Both Usman Khan and Sudesh Amman were serving time in UK prisons for terror related crimes when they were granted early release under the UK's older sentencing laws. After their release, they were separately killed by police as they mounted terror attacks, despite being under police surveillance. Khan stabbed at least two individuals to death on the London Bridge in November 2019; Amman stabbed two people in Streatham, London, in February 2020.
Waiting until another terror attack occurs before considering changes to counter terrorism strategies is a dangerous policy. Rehabilitation and de-radicalization programs are well-intentioned goals; however, they cannot be the primary goal in combating radical Islamic terrorism.
"Protecting the public is Government's first duty..." as the UK's Justice Secretary Robert Buckland reminded us in February.
And unless immediate security measures are taken to stop the prison door from opening early for convicted terrorists, more violent acts like these will continue. And that is unacceptable.
IPT Senior Fellow Patrick Dunleavy is the former Deputy Inspector General for New York State Department of Corrections and author of The Fertile Soil of Jihad. He currently lectures a class on terrorism for the United States Air Force's Special Operations School.
IPT Senior Analyst and Editor Cynthia Dachowitz contributed to this report.
Austria: All 14 of those detained in connection with Vienna jihad massacre are Muslim migrants
BY ROBERT SPENCER
republished below in full unedited for informational, educational & research purposes:
Wait, there’s more.
Tashfeen Malik, one of the San Bernardino jihad mass murderers, passed five separate background checks at five different U.S. agencies. The U.S. government policy still (we may hope President Trump will change this soon) doesn’t even recognize the existence of Islamic jihad; how can officials possibly vet for it.
More of what Bishop Malone doesn’t mention: Somali Muslim migrant Mohammad Barry in February 2016 stabbed multiple patrons at a restaurant owned by an Israeli Arab Christian; Ahmad Khan Rahami, an Afghan Muslim migrant, in September 2016 set off bombs in New York City and New Jersey; Arcan Cetin, a Turkish Muslim migrant, in September 2016 murdered five people in a mall in Burlington, Washington; Dahir Adan, another Somali Muslim migrant, in October 2016 stabbed mall shoppers in St. Cloud while screaming “Allahu akbar”; and Abdul Razak Artan, yet another Somali Muslim migrant, in November 2016 injured nine people with car and knife attacks at Ohio State University. 72 jihad terrorists have come to the U.S. from the countries listed in Trump’s immigration ban.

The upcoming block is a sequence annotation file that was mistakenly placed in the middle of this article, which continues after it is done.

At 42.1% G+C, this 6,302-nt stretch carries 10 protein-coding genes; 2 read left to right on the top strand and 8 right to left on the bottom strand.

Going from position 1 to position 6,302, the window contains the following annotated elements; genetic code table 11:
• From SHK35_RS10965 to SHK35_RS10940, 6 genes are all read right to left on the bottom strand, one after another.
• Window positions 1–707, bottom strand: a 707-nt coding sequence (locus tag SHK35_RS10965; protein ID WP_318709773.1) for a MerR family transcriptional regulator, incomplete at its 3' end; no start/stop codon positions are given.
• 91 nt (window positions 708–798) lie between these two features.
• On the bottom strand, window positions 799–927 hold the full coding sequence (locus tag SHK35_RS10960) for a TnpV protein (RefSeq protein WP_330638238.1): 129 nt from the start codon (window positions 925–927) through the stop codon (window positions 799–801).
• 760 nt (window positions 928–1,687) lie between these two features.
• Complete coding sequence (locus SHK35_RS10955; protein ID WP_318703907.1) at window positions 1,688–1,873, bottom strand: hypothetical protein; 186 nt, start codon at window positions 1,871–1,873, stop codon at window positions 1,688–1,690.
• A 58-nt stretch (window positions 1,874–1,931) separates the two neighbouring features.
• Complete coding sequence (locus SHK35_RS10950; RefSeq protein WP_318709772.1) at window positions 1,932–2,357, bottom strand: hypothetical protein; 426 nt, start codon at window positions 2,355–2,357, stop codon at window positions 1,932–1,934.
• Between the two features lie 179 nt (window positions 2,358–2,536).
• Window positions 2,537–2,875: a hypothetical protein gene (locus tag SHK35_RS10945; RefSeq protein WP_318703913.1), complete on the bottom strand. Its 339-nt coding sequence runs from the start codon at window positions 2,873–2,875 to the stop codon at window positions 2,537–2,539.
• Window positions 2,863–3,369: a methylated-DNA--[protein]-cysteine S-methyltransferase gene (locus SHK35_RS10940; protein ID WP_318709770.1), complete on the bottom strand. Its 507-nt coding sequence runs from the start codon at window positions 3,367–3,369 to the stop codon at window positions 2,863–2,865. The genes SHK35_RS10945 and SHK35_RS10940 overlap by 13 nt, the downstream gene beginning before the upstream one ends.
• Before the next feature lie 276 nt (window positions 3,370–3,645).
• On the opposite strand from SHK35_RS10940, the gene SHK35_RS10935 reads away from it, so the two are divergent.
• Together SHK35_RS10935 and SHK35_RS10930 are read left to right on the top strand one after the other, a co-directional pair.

What’s more, all of the jihadis who murdered 130 people in Paris in November 2015 had just entered Europe as refugees. In February 2015, the Islamic State boasted it would soon flood Europe with as many as 500,000 refugees. The Lebanese Education Minister said in September 2015 that there were 20,000 jihadis among the refugees in camps in his country. On May 10, 2016, Patrick Calvar, the head of France’s DGSI internal intelligence agency, said that the Islamic State was using migrant routes through the Balkans to get jihadis into Europe.
As President, Joe Biden has pledged he will increase “refugee” intake by 700%. No vetting of the new arrivals will be done; that would be “Islamophobic.” What could possibly go wrong?
“Austrian Interior Minister: All Those Held in Connection to Vienna Attack Have Migration Background,” Sputnik News, November 4, 2020 (thanks to The Religion of Peace):
Four people were killed and more than a dozen injured, several of them critically, in Monday’s attack in the Austrian capital. The 20-year-old perpetrator was shot and killed by police. Authorities have classified the attack as a terrorist incident motivated by Islamist extremism.
All those detained in connection with Monday’s terror attack in the centre of Vienna have a migrant background, and some are foreign nationals, Austrian Interior Minister Karl Nehammer has said.
Speaking at a press conference on Wednesday, Nehammer also indicated that the arrested people were between the ages of 18 and 28, and are under investigation for suspected involvement in a terrorist organisation. Police earlier reported that 14 people had been detained in Austria after raids at 18 separate locations.
The interior minister added that more than a terabyte of video evidence of the attacks from eyewitnesses confirmed the lone attacker theory to be true, and showed the brutality and cruelty with which they took place.
Nehammer also reported that Slovak officials had informed their Austrian neighbours of ammunition possibly being bought by the terror suspect inside Slovakia, but “something went wrong” and that an “apparent miscommunication” took place between Austrian agencies after the intelligence was received.
“In the past few hours information has come to light that some time before the terror attack, Slovakian intelligence informed BVT [Austrian intelligence] about the attacker. The information was that he wanted to get ammunition,” Nehammer said.
The minister blamed his predecessor Herbert Kickl for weakening the capabilities of Austria’s domestic intelligence service and causing it “lasting damage”.
Nehammer also repeated that the attacker had fooled Austria’s deradicalisation programme “perfectly”, leading to his early release from custody on terrorism-related charges late last year….